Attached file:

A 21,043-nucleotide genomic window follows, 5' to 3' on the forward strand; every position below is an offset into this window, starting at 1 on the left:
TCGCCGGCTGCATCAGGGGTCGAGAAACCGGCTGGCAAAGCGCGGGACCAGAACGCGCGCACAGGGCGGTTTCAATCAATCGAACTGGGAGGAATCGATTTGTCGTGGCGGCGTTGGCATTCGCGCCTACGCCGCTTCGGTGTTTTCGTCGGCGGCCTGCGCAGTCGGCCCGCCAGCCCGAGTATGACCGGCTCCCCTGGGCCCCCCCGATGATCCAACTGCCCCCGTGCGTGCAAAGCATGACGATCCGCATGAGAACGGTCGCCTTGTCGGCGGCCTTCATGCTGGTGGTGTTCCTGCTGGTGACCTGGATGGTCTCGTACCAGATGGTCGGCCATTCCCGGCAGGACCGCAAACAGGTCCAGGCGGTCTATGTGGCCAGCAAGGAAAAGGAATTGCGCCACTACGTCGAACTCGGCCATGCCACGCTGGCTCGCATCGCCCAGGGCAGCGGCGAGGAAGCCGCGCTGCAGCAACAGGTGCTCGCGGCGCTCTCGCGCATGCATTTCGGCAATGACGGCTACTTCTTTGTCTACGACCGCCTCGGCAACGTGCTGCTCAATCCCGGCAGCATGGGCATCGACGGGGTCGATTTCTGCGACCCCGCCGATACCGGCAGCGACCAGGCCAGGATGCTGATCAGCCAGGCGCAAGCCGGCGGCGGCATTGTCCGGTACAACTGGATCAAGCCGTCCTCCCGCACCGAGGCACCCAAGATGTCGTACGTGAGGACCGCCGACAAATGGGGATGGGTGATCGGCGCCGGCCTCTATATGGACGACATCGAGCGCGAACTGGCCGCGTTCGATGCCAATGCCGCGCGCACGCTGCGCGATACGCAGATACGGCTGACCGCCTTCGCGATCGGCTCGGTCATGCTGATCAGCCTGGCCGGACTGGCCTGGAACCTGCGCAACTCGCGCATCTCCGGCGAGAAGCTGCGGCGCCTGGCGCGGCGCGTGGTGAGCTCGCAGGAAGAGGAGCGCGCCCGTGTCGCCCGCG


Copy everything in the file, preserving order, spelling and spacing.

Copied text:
A 21,043-nucleotide genomic window follows, 5' to 3' on the forward strand; every position below is an offset into this window, starting at 1 on the left:
TCGCCGGCTGCATCAGGGGTCGAGAAACCGGCTGGCAAAGCGCGGGACCAGAACGCGCGCACAGGGCGGTTTCAATCAATCGAACTGGGAGGAATCGATTTGTCGTGGCGGCGTTGGCATTCGCGCCTACGCCGCTTCGGTGTTTTCGTCGGCGGCCTGCGCAGTCGGCCCGCCAGCCCGAGTATGACCGGCTCCCCTGGGCCCCCCCGATGATCCAACTGCCCCCGTGCGTGCAAAGCATGACGATCCGCATGAGAACGGTCGCCTTGTCGGCGGCCTTCATGCTGGTGGTGTTCCTGCTGGTGACCTGGATGGTCTCGTACCAGATGGTCGGCCATTCCCGGCAGGACCGCAAACAGGTCCAGGCGGTCTATGTGGCCAGCAAGGAAAAGGAATTGCGCCACTACGTCGAACTCGGCCATGCCACGCTGGCTCGCATCGCCCAGGGCAGCGGCGAGGAAGCCGCGCTGCAGCAACAGGTGCTCGCGGCGCTCTCGCGCATGCATTTCGGCAATGACGGCTACTTCTTTGTCTACGACCGCCTCGGCAACGTGCTGCTCAATCCCGGCAGCATGGGCATCGACGGGGTCGATTTCTGCGACCCCGCCGATACCGGCAGCGACCAGGCCAGGATGCTGATCAGCCAGGCGCAAGCCGGCGGCGGCATTGTCCGGTACAACTGGATCAAGCCGTCCTCCCGCACCGAGGCACCCAAGATGTCGTACGTGAGGACCGCCGACAAATGGGGATGGGTGATCGGCGCCGGCCTCTATATGGACGACATCGAGCGCGAACTGGCCGCGTTCGATGCCAATGCCGCGCGCACGCTGCGCGATACGCAGATACGGCTGACCGCCTTCGCGATCGGCTCGGTCATGCTGATCAGCCTGGCCGGACTGGCCTGGAACCTGCGCAACTCGCGCATCTCCGGCGAGAAGCTGCGGCGCCTGGCGCGGCGCGTGGTGAGCTCGCAGGAAGAGGAGCGCGCCCGTGTCGCCCGCG